Meanwhile, Section 13 of the DPA provides that processing of sensitive personal information shall be generally prohibited, except in any of the following cases:

  1. Consent from data subject (in this case, the employee) is secured;
  2. Processing is provided for by existing laws and regulations, and that the latter guarantees the protection of the sensitive personal
  3. information and expressly provides that consent of the data subjects is not required;
  4. Processing is necessary to protect the life and health of data subject who is legally or physically unable to express consent;
  5. Processing is necessary for lawful, noncommercial objectives of public organizations so long as it is only confined and related to
  6. their members and consent of the data subject was obtained;
  7. Processing is necessary for purposes of medical treatment; or,
  8. Processing is necessary for the protection of lawful rights and interests of persons in court proceedings, or when provided to government or public authority.

Considering that the use of AI technology as a WFH monitoring tool is within the scope of the DPA, companies employing such security measures must ensure that the “processing” complies with the privacy principles of transparency, legitimate purpose, and proportionality. The company must first inform the employee of the legitimate purpose/s of the processing of personal data and obtain the consent of the employee with respect to the use and implementation of the AI technology. Moreover, the method of data collection must also be proportional to the fulfillment of the purpose/s of the company and the use of computer monitoring is allowed only if it cannot be fulfilled by any other less privacy-intrusive means.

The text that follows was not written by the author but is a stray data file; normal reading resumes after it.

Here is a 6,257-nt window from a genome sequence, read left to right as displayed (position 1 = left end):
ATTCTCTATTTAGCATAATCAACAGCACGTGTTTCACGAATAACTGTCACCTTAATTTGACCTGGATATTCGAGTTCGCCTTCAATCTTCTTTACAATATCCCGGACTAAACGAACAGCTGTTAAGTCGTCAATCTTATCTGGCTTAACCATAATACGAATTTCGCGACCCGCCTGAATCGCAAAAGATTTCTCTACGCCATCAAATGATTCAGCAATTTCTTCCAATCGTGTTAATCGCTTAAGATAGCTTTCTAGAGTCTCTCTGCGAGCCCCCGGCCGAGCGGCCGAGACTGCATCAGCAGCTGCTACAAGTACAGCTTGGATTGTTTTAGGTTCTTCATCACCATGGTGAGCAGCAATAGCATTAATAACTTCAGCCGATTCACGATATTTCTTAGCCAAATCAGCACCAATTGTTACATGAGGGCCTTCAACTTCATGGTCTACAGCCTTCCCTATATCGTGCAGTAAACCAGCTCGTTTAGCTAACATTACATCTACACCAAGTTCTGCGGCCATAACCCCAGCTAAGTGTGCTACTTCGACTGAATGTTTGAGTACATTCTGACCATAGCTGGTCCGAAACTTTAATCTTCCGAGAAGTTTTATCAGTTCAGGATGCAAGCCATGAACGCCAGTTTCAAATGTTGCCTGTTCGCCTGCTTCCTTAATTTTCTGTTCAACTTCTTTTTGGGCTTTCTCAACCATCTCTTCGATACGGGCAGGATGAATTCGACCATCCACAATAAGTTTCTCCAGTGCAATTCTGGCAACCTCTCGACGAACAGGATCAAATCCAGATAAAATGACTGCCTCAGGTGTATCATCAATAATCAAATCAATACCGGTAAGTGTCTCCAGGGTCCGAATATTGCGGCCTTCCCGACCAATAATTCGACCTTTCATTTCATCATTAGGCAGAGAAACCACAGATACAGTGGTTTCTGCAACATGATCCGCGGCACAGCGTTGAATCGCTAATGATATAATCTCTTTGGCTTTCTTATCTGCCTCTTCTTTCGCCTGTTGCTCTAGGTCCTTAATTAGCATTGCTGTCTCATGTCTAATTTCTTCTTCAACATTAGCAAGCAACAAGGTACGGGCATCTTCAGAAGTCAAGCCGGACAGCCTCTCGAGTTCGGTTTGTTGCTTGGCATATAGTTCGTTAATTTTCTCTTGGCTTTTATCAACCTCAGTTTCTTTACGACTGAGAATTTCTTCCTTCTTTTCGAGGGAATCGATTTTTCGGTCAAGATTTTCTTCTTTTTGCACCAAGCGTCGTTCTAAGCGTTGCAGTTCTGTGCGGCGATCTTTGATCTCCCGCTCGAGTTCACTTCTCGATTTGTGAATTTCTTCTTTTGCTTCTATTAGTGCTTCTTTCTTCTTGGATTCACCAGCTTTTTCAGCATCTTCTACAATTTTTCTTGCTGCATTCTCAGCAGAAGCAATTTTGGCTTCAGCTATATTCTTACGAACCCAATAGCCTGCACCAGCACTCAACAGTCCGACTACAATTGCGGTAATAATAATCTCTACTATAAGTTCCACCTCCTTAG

Further, the NPC recommends that employers conduct a Privacy Impact Assessment and prepare a policy or set of guidelines on the use of the company-issued devices and equipment containing at least the following information: 1.) purpose/s that computer monitoring seeks to fulfill; 2.) circumstances of monitoring, including the time and place it may be conducted; 3.) kinds of personal data that may be collected in the course of monitoring; 4.) criteria for accessing monitoring records; 5.) retention period of recordings or footages; 6.) security measures pertaining to storage, disclosure and disposal of recorded information; 7.) authorized personnel who have access and control over the system in place; and, 8.) procedure on how employees may lodge a complaint in case of violation of their rights, including the right to access their own personal data collected. All the foregoing information are prescribed by the DPA and its implementing rules and regulations.

The invaluable help of Attorneys Maria Isabel M. Llave (mmllave@accralaw.com) and Mary Erica D. Manuel (mdmanuel@accralaw.com) for the research involved for this article is acknowledged.

This article is for general informational and educational purposes only and not offered as, and does not constitute, legal advice or legal opinion.

John Paul M. Gaba is a Partner of the Intellectual Property Department of the Angara Abello Concepcion Regala & Cruz Law Offices (ACCRALAW) located at Bonifacio Global City, Taguig City, Metro Manila, Philippines.

jmgaba@accralaw.com
8830-0000